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European crew poised for private mission to International Space Station

A four-member, all-European crew are poised to blast off in a SpaceX Crew Dragon capsule fixed to the top of a Falcon 9 rocket at 4:49 pm local time (2111 GMT) on Thursday from the Kennedy Space Center in Florida
A four-member, all-European crew are poised to blast off in a SpaceX Crew Dragon capsule fixed to the top of a Falcon 9 rocket at 4:49 pm local time (2111 GMT) on Thursday from the Kennedy Space Center in Florida - Copyright AFP Gregg Newton
A four-member, all-European crew are poised to blast off in a SpaceX Crew Dragon capsule fixed to the top of a Falcon 9 rocket at 4:49 pm local time (2111 GMT) on Thursday from the Kennedy Space Center in Florida - Copyright AFP Gregg Newton

An all-European crew including Turkey’s first astronaut are poised to blast off to the International Space Station in a mission with Axiom Space, as countries hungry for a taste of space turn increasingly to the private sector.

The launch, Axiom’s third, is scheduled to see the four-member crew lift off in a SpaceX Crew Dragon capsule fixed to the top of a Falcon 9 rocket at 4:49 pm local time (2111 GMT) on Thursday from the Kennedy Space Center in Florida.

“It marks a new era of opportunity for countries to join the international space community” and “shifts the paradigm of how space agencies access LEO (low Earth orbit), for exploration and research in microgravity,” Axiom Space’s chief of mission integration and operations Derek Hassmann said of Axiom Mission 3 (Ax-3).

It is the first ISS mission for Axiom where all three of the paid seats have been bought by national agencies, rather than by wealthy individuals.

Turkish pilot and air force colonel Alper Gezeravci is joined by Marcus Wandt from Sweden, who will be the second Swede in space, and Walter Villadei, an Italian air force colonel who has previously flown to the edge of space on a Virgin Galactic spaceplane.

The crew are led by Axiom’s Chief Astronaut Michael Lopez-Alegria, a Spanish and US citizen and former NASA astronaut.

The exact costs haven’t been disclosed, but in 2018 when the company first announced the program, which involves chartering SpaceX hardware and paying NASA for services, it set a price tag of $55 million per seat.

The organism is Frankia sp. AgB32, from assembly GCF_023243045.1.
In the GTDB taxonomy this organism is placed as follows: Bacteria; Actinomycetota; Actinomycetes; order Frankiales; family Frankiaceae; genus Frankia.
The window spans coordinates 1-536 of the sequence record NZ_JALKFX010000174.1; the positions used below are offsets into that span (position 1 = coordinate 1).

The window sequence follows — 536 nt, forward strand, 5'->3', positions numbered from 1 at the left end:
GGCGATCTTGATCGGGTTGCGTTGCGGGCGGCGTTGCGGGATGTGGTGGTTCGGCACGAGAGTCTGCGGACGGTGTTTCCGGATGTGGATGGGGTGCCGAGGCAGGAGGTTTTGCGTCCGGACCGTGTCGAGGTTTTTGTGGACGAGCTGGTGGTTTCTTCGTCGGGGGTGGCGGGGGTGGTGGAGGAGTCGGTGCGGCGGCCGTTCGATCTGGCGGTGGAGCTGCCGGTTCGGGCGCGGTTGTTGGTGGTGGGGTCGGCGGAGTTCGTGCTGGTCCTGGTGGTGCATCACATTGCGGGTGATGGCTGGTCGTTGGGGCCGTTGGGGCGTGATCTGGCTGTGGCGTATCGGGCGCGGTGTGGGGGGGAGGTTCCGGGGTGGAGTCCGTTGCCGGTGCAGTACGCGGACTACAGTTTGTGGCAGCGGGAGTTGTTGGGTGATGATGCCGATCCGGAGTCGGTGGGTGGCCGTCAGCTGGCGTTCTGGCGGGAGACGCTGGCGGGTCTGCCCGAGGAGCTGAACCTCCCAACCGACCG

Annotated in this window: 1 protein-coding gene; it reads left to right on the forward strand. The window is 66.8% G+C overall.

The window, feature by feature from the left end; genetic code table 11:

More recently, Hungary was reported by spacenews.com to be planning a $100 million deal with Axiom for a future mission involving one astronaut.

Turkish President Recep Tayyip Erdogan has displayed a keen interest in the mission, presenting Gezeravci to the Turkish public in the runup to his re-election last year, and calling the 21-year air force veteran a “heroic Turkish pilot.”

“We see it as a new symbol of the growing, stronger and assertive Turkey,” Erdogan said about the space mission on Tuesday.

Sweden’s Marcus Wandt, meanwhile, applied for the European Space Agency (ESA) astronaut class of 2022 but was made a reserve. Axiom-3 therefore allows Sweden to put its second national in space. 

The Axiom-3 team will join seven crew currently aboard the ISS — from Japan, Denmark, the United States and Russia — and carry out 30 experiments, learning more about the impact of microgravity on the human body, advancing industrial processes and more.

Axiom-3 was previously scheduled to launch on Wednesday, but SpaceX posted on X it was holding another day to “complete pre-launch checkouts and data analysis on the vehicle.”

On Tuesday Benji Reed, the senior director of human spaceflight at SpaceX, said engineering teams had discovered certain technical issues in the way the Dragon capsule’s landing parachutes deployed, and how it was attached to the Falcon 9 rocket, but said both problems had been resolved.

AFP
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With 2,400 staff representing 100 different nationalities, AFP covers the world as a leading global news agency. AFP provides fast, comprehensive and verified coverage of the issues affecting our daily lives.

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